6 Signs That a Burn Needs Medical Attention
Minor burns are a fact of life for anyone who cooks, lights candles, or enjoys fresh air and sunlight. Many of these smaller burns can be treated at home with cool water and a sterile bandage.
However, burns that are not properly cared for are at high risk of serious infection so it’s important to know the difference between a burn that you can handle at home and one that requires professional medical attention.
In this blog, we list six signs that you should see a doctor for your burn.
One of the most obvious ways to tell if a burn is serious is by looking at its coloration. Minor burns tend to appear pink or red. The skin around a minor burn changes color under pressure. Specifically, the burn turns white when pushed on and then red when the pressure lets up.
More serious burns may appear mottled or blotchy and may not change color based on pressure. Extremely serious burns could take on other colors as well, such as gray.
- Extensive Size
Regardless of the depth of a burn, the injury is only considered minor if the surface area of the burn is less than 3 inches across. Larger burns make the patient highly susceptible to infection and scarring.
Additionally, the home remedies for burns may actually endanger a patient with a large burn. For example, submerging a large burn in water could lead to extreme body temperature changes and even hypothermia.
- Lack of Pain
Burns hurt, or at least minor to moderate burns hurt. When burns are deep and severe, the nerves involved may be damaged to the point that they register little to no pain.
If your burn does not seem to hurt, but it looks pretty bad, see a doctor as soon as possible.
- Large Blisters
Blisters form to protect raw portions of skin. While the blisters themselves are an important part of your body’s immune system’s processes, the appearance of blisters means that the burn is serious. You should be particularly concerned about blisters the size of a dime or larger.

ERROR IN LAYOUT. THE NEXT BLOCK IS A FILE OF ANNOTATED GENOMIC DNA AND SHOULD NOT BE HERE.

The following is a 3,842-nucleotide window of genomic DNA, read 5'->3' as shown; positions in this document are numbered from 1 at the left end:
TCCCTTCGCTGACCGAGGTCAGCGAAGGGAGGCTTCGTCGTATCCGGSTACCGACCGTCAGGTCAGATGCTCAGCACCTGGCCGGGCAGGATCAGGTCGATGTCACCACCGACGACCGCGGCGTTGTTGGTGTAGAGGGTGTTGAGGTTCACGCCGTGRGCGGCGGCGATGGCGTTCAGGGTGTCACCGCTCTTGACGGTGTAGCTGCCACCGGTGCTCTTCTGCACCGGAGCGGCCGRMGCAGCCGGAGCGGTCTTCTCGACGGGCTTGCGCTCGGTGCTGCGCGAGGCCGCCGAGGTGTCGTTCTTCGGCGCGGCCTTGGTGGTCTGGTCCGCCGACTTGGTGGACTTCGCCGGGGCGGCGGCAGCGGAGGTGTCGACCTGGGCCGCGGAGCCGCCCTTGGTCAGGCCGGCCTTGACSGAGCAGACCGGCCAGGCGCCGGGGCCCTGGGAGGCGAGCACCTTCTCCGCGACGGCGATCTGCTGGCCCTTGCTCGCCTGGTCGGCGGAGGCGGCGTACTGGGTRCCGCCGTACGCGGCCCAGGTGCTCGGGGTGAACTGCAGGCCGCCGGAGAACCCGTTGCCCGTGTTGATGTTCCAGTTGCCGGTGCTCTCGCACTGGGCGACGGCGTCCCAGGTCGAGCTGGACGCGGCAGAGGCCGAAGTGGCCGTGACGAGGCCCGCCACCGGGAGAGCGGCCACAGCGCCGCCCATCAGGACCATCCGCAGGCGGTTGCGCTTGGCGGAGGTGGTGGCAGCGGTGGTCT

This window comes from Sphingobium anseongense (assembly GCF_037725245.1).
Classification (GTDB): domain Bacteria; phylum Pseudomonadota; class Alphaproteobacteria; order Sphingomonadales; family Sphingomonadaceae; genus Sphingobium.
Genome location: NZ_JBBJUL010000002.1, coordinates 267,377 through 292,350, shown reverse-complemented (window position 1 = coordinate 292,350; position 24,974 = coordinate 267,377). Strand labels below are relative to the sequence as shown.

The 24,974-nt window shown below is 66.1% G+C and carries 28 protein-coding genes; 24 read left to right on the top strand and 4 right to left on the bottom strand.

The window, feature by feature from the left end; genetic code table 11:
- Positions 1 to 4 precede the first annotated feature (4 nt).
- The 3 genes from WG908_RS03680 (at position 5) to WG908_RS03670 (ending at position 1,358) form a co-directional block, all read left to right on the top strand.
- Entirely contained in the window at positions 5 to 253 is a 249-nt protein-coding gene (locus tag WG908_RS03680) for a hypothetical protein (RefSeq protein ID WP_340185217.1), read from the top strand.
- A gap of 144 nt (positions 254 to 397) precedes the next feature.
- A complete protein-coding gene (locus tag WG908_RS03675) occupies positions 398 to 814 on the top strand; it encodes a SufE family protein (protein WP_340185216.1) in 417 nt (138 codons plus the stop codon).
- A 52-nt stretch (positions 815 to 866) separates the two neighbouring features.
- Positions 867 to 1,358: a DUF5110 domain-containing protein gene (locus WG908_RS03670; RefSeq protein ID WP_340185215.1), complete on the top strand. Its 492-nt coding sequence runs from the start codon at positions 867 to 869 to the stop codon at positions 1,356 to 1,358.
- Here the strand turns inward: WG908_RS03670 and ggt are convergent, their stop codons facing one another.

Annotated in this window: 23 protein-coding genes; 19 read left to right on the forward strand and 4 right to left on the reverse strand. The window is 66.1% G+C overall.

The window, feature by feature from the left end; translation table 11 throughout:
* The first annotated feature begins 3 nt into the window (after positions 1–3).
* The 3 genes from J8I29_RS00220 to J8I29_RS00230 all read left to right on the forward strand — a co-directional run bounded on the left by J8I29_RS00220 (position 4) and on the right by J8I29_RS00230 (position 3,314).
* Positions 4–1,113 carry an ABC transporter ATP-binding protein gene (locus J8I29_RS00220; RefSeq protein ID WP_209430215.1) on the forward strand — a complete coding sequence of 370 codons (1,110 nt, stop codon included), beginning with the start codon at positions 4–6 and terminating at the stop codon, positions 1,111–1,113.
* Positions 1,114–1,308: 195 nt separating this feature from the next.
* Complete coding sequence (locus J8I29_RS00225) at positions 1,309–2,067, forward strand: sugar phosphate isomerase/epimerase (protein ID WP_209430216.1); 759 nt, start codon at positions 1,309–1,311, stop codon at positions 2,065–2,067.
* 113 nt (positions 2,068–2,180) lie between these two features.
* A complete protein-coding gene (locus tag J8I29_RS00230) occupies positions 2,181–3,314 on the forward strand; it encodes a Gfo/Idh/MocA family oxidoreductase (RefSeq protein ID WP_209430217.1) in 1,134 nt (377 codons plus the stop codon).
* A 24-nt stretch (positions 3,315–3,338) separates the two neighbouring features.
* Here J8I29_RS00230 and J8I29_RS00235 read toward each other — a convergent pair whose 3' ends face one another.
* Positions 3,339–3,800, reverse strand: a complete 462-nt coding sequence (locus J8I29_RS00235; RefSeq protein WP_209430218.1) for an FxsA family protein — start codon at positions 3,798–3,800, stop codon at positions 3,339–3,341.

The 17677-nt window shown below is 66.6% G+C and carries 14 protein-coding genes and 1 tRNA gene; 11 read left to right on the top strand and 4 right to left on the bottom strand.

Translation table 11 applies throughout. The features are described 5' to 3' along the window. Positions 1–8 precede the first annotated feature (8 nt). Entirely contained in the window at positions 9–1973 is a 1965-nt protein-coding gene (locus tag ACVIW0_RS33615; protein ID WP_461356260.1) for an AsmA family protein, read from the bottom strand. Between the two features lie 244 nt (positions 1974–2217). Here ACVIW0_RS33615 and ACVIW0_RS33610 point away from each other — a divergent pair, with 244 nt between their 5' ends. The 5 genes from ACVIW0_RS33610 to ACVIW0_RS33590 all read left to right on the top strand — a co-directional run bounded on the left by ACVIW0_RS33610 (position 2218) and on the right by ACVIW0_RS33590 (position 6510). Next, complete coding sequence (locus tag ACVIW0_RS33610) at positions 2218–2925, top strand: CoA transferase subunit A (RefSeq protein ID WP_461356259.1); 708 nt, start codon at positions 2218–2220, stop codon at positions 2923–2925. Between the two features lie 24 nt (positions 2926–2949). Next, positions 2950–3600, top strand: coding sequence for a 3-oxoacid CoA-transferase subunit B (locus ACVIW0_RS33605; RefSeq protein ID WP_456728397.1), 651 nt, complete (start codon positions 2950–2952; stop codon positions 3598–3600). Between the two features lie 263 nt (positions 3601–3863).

If these blisters rupture or are punctured, you are highly likely to suffer an infection or sustain a permanent scar.
- Unpleasant Odor
No burned substance smells pleasant, but once a burn has been cleaned, it shouldn’t smell like anything. If your burn begins to smell like rot, singed skin, or raw meat, the odor may indicate an infection.
Occasionally, these odors are joined by discharge from the burn. Both changes in smell and appearance are signs that you should seek medical attention.
- Vulnerable Location
One of the factors that determines whether a burn is classified as first, second, or third degree is where the injury is located. Burns in areas vulnerable to infection or scarring may be classed as second- or third-degree burns, even when they aren’t particularly deep.
If your burn is on your face, hand, or groin region or is around a joint, see a doctor for treatment.
If you notice any of the signs listed above, go to an urgent care center for medical treatment as soon as possible. These facilities can typically handle mild to severe burns that affect a localized portion of the body.
If your burns are extensive, infected, or affecting normal bodily functions such as respiration and blood flow, call emergency medical responders to take you to the nearest emergency room immediately.
For expert care from compassionate professionals, choose Premier Urgent Care Centers of California, Inc. We offer a wide variety of as-needed care, including tissue and blister removal as part of burn treatments.